November 21 – November 27, 2022
Belarus-Russia relations

Rapid import substitution and CSTO chairmanship

The situation has not changed
Rapid import substitution and CSTO chairmanship
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Lukashenka considers it expedient to switch from conventional to rapid import substitution. Belarus assumes the chairmanship of the CSTO during a crisis in international relations, or more specifically, a crisis within the post-Soviet space.

On November 21st, Lukashenka stated that import substitution is the most critical topic during talks with Putin. Time is of the essence: “[Even today], money is not the main criterion. Russia has nowhere [else] to go. Imports have declined, and we have very little time.” Lukashenka is therefore focused on rapid import substitution, enabling him to swiftly singe the beard of the West with insignificant investments.

Belarus assumed the chairmanship of the Collective Security Treaty Organization (CSTO) at a time Lukashenka characterised as “[a] systemic crisis in international relations” as he arrived in Yerevan for the CSTO summit. Lukashenka outlined CSTO’s immediate priorities; increasing the cohesion of the CSTO member states internally and strengthening the role and importance of the CSTO in the system of international relations externally.

In Yerevan, the Belarusian dictator showed himself to be an independent speechwriter, speaking enthusiastically about matters the Kremlin prefers to avoid:

  • Lukashenka believes that peace negotiations should be initiated by the victim rather than the aggressor to stop the bloodshed in Ukraine. Otherwise, Ukraine may lose its statehood and be completely destroyed.
  • Minsk has never refused to participate in the special military operation and is involved in it in many areas, even without direct military participation.
  • The fate of the CSTO depends on the outcome of the Russian military campaign in Ukraine.

It is obvious that Lukashenka is trying to justify material assistance from Russia by working as Putin’s press secretary – a kind of evil Peskov. His efforts bear some fruit (see the article “Minsk plans to instrumentalise the CSTO”), and Kremlin concurrence is inevitable. Kremlin spokesman Dmitry Peskov generally agreed with Lukashenka, adding that the successful completion of the special military operation in Ukraine is beyond doubt.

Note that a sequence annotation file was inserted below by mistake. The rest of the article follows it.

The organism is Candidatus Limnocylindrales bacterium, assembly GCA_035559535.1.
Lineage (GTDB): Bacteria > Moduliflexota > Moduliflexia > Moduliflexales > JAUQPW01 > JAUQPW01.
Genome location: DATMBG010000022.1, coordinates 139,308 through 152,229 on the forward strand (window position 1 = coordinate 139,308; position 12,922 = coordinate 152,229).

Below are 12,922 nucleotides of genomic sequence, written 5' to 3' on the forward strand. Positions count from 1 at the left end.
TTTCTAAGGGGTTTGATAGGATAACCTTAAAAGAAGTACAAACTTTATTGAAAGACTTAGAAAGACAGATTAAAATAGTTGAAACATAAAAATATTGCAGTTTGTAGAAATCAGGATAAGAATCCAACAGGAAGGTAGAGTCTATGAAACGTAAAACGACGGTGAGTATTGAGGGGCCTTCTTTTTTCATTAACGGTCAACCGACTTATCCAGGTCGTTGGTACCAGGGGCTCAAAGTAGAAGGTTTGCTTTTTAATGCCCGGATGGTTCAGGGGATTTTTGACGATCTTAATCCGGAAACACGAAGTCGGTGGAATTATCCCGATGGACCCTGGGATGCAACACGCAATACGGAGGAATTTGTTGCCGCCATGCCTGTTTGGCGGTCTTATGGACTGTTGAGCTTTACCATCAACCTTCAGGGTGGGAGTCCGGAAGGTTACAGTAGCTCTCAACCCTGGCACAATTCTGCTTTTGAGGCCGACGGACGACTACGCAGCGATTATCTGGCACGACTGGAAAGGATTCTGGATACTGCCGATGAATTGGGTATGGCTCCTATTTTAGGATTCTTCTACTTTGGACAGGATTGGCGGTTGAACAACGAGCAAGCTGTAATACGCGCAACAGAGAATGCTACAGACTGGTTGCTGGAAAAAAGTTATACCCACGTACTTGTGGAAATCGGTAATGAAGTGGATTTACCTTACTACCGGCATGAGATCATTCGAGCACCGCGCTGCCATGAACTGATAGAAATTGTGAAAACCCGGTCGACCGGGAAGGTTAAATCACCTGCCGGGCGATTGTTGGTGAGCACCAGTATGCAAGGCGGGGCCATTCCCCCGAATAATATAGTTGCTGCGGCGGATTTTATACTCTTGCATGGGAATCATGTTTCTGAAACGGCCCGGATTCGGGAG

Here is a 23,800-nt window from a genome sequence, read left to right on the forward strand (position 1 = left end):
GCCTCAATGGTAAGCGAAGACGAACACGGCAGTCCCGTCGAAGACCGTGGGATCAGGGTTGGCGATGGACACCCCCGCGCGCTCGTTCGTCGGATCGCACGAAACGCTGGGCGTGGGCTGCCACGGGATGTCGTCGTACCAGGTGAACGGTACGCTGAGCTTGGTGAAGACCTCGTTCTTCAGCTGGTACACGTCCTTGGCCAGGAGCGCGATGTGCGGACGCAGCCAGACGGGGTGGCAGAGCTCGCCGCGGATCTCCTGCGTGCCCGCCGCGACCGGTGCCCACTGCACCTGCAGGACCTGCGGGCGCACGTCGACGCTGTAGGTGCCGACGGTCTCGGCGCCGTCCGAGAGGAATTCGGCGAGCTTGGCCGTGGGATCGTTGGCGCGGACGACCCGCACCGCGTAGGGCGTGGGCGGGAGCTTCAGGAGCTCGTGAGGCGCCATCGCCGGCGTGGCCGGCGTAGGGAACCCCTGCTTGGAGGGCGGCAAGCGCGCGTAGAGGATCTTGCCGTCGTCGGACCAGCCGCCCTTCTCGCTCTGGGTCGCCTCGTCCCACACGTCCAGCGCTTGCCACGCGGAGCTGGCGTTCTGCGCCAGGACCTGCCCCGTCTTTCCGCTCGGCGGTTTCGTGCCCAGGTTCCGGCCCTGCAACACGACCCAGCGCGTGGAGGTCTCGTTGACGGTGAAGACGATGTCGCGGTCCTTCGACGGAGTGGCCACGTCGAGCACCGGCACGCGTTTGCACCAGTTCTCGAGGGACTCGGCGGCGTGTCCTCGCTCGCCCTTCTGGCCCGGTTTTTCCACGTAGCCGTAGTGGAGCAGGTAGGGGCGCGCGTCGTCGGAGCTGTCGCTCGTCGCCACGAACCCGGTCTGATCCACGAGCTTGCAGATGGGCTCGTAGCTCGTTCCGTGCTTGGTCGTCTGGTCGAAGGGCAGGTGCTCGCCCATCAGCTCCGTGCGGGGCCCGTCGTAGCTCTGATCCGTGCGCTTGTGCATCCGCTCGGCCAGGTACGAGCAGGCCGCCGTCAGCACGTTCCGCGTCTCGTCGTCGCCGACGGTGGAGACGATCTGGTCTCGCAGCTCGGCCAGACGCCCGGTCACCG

Do not stumble on the first step – the ancient aphorism teaches. Minsk’s chairmanship of the CSTO is off to an uneasy start. On the eve of the Yerevan summit, protests were held against Putin and Lukashenka. Armenian Prime Minister, Nikol Pashinyan, refused to sign the draft declaration of the CSTO Security Council and the draft on joint measures to assist Armenia. Meanwhile, in Kazakhstan, mass protests followed the inauguration of Kassym-Jomart Tokayev. Finally, on November 26th, almost after returning from Yerevan, the Belarusian Foreign Minister, Vladimir Makei, died suddenly and mysteriously amidst rumours about assassination attempts by the Kremlin regarding Lukashenka.

The Russian Ministry of Industry and Trade has reached appropriate agreements with Belarusian counterparts regarding lifting restrictions on the transit through Belarus of pharmaceuticals approved by the Russian register of medicines. On November 21st, it was reported that pharmaceutical manufacturers had problems with the transportation through the Belarusian territory of drugs and raw materials for their production originating in the EU, following the September changes to “Resolution Of the Republic no. 247”, which banned trucks and tractors registered in the European Union from Belarusian territory.

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Once a week, in coordination with a group of prominent Belarusian analysts, we provide analytical commentaries on the most topical and relevant issues, including the behind-the-scenes processes occurring in Belarus. These commentaries are available in Belarusian, Russian, and English.

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